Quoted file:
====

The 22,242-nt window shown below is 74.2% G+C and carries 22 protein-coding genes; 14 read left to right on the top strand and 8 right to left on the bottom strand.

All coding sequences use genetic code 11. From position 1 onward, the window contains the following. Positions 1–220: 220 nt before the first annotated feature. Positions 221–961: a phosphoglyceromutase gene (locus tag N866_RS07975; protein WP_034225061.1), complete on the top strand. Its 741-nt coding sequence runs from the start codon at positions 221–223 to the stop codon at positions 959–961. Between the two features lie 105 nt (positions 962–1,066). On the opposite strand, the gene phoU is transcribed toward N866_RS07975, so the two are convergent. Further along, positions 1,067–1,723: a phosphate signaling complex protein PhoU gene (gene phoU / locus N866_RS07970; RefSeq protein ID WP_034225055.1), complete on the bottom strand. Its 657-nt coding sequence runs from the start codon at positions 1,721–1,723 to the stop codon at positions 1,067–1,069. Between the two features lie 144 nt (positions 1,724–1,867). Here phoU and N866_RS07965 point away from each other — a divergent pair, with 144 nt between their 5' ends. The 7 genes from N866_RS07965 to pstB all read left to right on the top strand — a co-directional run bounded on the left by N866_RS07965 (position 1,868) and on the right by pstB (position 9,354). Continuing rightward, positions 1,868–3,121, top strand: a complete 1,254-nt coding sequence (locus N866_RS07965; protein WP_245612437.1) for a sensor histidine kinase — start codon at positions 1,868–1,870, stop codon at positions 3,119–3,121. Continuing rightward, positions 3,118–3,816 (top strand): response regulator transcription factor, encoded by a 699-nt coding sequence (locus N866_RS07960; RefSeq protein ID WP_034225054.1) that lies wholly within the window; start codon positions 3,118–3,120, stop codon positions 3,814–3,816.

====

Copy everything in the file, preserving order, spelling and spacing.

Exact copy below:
The 22,242-nt window shown below is 74.2% G+C and carries 22 protein-coding genes; 14 read left to right on the top strand and 8 right to left on the bottom strand.

All coding sequences use genetic code 11. From position 1 onward, the window contains the following. Positions 1–220: 220 nt before the first annotated feature. Positions 221–961: a phosphoglyceromutase gene (locus tag N866_RS07975; protein WP_034225061.1), complete on the top strand. Its 741-nt coding sequence runs from the start codon at positions 221–223 to the stop codon at positions 959–961. Between the two features lie 105 nt (positions 962–1,066). On the opposite strand, the gene phoU is transcribed toward N866_RS07975, so the two are convergent. Further along, positions 1,067–1,723: a phosphate signaling complex protein PhoU gene (gene phoU / locus N866_RS07970; RefSeq protein ID WP_034225055.1), complete on the bottom strand. Its 657-nt coding sequence runs from the start codon at positions 1,721–1,723 to the stop codon at positions 1,067–1,069. Between the two features lie 144 nt (positions 1,724–1,867). Here phoU and N866_RS07965 point away from each other — a divergent pair, with 144 nt between their 5' ends. The 7 genes from N866_RS07965 to pstB all read left to right on the top strand — a co-directional run bounded on the left by N866_RS07965 (position 1,868) and on the right by pstB (position 9,354). Continuing rightward, positions 1,868–3,121, top strand: a complete 1,254-nt coding sequence (locus N866_RS07965; protein WP_245612437.1) for a sensor histidine kinase — start codon at positions 1,868–1,870, stop codon at positions 3,119–3,121. Continuing rightward, positions 3,118–3,816 (top strand): response regulator transcription factor, encoded by a 699-nt coding sequence (locus N866_RS07960; RefSeq protein ID WP_034225054.1) that lies wholly within the window; start codon positions 3,118–3,120, stop codon positions 3,814–3,816.